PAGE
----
France backtracks on security law after police brutality incidents

Proposed legislation is unpopular among liberal elements, on the left and in the media

A planned French security law to strengthen police powers has turned into a political fiasco for the government of President Emmanuel Macron after police officers were filmed beating up a black man in Paris even as the legislation was being discussed by members of parliament.

The incident, revealed on Thursday, forced prime minister Jean Castex into a humiliating climbdown on the law after several last-minute amendments and official reassurances had already been issued in response to protests.

On Thursday night Mr Castex announced the establishment of an independent commission to rewrite a crucial clause in the legislation that would have made it harder to film or photograph police operations – although on Friday he yielded to objections from the heads of the Senate and National Assembly and promised that the final text would remain in the parliament’s hands.

In the most egregious case to have inflamed public opinion, Michel Zecler, a music producer, was seen being repeatedly assaulted and injured by police on the night of November 21st, apparently because he was not wearing a face mask in the street as required by regulations aimed at controlling the spread of coronavirus. He alleges they called him a sale nègre (dirty ni***r).


The Elysée Palace said Mr Macron was “very shocked” by the video, which has been viewed more than 12 million times, and his cabinet ministers lined up to condemn the violence of the policemen. The victim’s lawyer said the police falsely accused him of violent resistance and trying to seize their weapons when in fact they stormed into his office and began assaulting him.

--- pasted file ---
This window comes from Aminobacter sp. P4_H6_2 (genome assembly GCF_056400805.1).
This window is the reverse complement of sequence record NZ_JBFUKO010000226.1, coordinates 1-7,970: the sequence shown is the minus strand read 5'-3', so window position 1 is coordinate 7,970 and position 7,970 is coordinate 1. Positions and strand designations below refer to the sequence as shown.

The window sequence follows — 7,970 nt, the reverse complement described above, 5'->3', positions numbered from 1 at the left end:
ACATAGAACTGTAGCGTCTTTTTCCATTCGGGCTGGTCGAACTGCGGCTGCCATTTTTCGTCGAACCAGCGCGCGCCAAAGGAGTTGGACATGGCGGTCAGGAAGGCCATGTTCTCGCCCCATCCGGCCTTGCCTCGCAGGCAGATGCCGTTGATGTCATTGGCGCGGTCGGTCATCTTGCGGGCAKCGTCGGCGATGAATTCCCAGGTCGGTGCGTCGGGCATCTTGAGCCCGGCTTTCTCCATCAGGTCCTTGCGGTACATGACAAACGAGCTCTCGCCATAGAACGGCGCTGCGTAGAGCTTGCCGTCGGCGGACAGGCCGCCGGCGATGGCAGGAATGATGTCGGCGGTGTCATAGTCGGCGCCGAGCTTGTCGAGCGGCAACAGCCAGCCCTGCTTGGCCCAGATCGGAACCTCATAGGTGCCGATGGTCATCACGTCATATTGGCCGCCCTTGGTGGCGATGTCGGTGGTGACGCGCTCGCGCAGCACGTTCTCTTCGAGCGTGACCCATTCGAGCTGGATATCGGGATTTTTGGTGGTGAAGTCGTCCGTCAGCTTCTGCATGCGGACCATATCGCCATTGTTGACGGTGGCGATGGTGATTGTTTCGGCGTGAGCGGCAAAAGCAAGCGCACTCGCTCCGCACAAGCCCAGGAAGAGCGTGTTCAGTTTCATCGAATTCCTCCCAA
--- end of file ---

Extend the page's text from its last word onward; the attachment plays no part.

Mr Zecler was detained for 48 hours and then released without charge; four police officers have been suspended and are being investigated.

Gérald Darmanin, the hardline interior minister who championed the controversial draft law, said the policemen had “sullied the uniform of the republic”.

In recent months, Mr Macron has wooed right-wing French voters with a series of measures to combat Islamist terrorism, curb illegal immigration and help the police in the fight against crime. Recent opinion polls show him to be increasingly popular among conservatives.

But the proposed security law is unpopular among liberals, on the left and in the media, with editors complaining that it will curb their right to free speech and their ability to report on demonstrations and police actions.

Meanwhile, the public examples of police brutality that have accompanied the debate in parliament have embarrassed the government, while the suggestion of racial abuse in the assault on Mr Zecler has revived simmering anger in France about police treatment of people of African and Arab origin.

PSG’s Kylian Mbappé

Kylian Mbappé, the French footballer, posted a picture on Twitter of Mr Zecler’s bloodied face. He called the violence unacceptable and demanded an end to racism. He quoted a song from the rap artist Mélanie Georgiades, better known as Diam’s: “My France is a mixture, yeah, it’s a rainbow/That bothers you, I know, because it doesn’t want you as a model.”

Even before the Zecler incident, the proposed law had been called into question by video footage of a police operation to clear a makeshift immigrant camp installed by protesters in the Place de la République in central Paris on Monday.

The text of the controversial Article 24 has been sent to the Senate and will now be studied by the independent commission which is due to report in mid-January. It makes it a crime punishable by a year in prison and a €45,000 fine to “publish, by any means and in any medium, the face or any other identifying feature other than their official identity number” of a police officer or gendarme “with the manifest aim of causing them physical or psychological harm”.

Opponents of the law say they will demonstrate in Paris and elsewhere in France on Saturday. The opposition Socialist party said on Friday that Article 24 “represents a grave infringement of the freedom of information and of the press”. – Copyright The Financial Times Limited 2020